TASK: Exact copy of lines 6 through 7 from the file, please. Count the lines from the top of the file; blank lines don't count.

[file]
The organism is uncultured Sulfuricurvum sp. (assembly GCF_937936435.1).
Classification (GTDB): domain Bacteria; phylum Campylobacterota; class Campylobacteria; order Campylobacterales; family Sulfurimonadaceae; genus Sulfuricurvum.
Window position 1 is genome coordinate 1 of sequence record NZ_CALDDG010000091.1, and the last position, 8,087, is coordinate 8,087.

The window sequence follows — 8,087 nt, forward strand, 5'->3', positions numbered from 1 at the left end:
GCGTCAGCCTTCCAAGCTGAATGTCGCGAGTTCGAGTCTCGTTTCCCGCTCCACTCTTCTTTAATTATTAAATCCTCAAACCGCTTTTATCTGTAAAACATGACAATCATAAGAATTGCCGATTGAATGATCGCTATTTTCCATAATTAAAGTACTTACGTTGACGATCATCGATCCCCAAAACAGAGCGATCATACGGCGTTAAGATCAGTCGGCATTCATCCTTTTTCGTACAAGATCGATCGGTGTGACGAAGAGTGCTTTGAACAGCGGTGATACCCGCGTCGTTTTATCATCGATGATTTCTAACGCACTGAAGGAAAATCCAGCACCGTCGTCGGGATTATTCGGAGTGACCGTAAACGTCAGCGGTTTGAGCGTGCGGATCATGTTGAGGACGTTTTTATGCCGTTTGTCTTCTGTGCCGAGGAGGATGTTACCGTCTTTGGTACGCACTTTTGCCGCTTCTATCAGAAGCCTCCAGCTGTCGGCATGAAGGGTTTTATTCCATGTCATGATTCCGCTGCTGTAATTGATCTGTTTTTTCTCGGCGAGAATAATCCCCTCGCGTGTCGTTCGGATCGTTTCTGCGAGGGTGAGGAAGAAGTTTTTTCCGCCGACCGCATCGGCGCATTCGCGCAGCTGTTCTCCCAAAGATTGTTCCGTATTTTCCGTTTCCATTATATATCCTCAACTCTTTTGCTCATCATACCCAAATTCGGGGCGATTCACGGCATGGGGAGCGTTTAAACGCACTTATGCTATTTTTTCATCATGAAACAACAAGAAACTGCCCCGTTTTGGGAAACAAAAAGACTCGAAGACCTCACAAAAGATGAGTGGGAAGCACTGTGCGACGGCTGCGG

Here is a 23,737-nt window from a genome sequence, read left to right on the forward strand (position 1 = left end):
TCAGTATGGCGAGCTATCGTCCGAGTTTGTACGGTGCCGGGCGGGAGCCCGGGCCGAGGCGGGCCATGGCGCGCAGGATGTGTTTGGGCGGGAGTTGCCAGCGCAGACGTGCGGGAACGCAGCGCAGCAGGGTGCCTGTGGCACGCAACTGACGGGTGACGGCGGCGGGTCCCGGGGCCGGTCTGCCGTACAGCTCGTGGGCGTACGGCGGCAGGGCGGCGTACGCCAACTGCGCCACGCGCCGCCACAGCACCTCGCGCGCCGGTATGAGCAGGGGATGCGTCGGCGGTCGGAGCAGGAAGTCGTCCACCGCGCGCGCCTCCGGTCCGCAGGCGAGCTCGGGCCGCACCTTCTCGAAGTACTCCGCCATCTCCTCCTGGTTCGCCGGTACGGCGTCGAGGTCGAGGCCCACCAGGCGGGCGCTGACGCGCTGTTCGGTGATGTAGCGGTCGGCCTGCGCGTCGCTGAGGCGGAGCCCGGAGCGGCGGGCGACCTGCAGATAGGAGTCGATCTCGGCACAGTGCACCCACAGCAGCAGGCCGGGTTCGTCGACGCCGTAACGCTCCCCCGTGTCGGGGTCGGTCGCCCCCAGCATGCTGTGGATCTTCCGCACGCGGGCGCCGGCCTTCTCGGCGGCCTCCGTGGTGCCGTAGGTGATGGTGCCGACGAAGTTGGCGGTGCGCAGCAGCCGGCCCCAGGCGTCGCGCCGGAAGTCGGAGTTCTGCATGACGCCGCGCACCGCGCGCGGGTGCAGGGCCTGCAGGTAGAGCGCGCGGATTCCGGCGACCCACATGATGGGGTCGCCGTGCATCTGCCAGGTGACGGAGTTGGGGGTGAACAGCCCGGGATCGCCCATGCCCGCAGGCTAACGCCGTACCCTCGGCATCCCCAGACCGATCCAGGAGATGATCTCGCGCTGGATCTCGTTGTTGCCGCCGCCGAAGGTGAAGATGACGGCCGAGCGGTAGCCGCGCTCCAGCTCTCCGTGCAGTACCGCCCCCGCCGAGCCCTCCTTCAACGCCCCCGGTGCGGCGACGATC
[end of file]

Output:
Here is a 23,737-nt window from a genome sequence, read left to right on the forward strand (position 1 = left end):
TCAGTATGGCGAGCTATCGTCCGAGTTTGTACGGTGCCGGGCGGGAGCCCGGGCCGAGGCGGGCCATGGCGCGCAGGATGTGTTTGGGCGGGAGTTGCCAGCGCAGACGTGCGGGAACGCAGCGCAGCAGGGTGCCTGTGGCACGCAACTGACGGGTGACGGCGGCGGGTCCCGGGGCCGGTCTGCCGTACAGCTCGTGGGCGTACGGCGGCAGGGCGGCGTACGCCAACTGCGCCACGCGCCGCCACAGCACCTCGCGCGCCGGTATGAGCAGGGGATGCGTCGGCGGTCGGAGCAGGAAGTCGTCCACCGCGCGCGCCTCCGGTCCGCAGGCGAGCTCGGGCCGCACCTTCTCGAAGTACTCCGCCATCTCCTCCTGGTTCGCCGGTACGGCGTCGAGGTCGAGGCCCACCAGGCGGGCGCTGACGCGCTGTTCGGTGATGTAGCGGTCGGCCTGCGCGTCGCTGAGGCGGAGCCCGGAGCGGCGGGCGACCTGCAGATAGGAGTCGATCTCGGCACAGTGCACCCACAGCAGCAGGCCGGGTTCGTCGACGCCGTAACGCTCCCCCGTGTCGGGGTCGGTCGCCCCCAGCATGCTGTGGATCTTCCGCACGCGGGCGCCGGCCTTCTCGGCGGCCTCCGTGGTGCCGTAGGTGATGGTGCCGACGAAGTTGGCGGTGCGCAGCAGCCGGCCCCAGGCGTCGCGCCGGAAGTCGGAGTTCTGCATGACGCCGCGCACCGCGCGCGGGTGCAGGGCCTGCAGGTAGAGCGCGCGGATTCCGGCGACCCACATGATGGGGTCGCCGTGCATCTGCCAGGTGACGGAGTTGGGGGTGAACAGCCCGGGATCGCCCATGCCCGCAGGCTAACGCCGTACCCTCGGCATCCCCAGACCGATCCAGGAGATGATCTCGCGCTGGATCTCGTTGTTGCCGCCGCCGAAGGTGAAGATGACGGCCGAGCGGTAGCCGCGCTCCAGCTCTCCGTGCAGTACCGCCCCCGCCGAGCCCTCCTTCAACGCCCCCGGTGCGGCGACGATC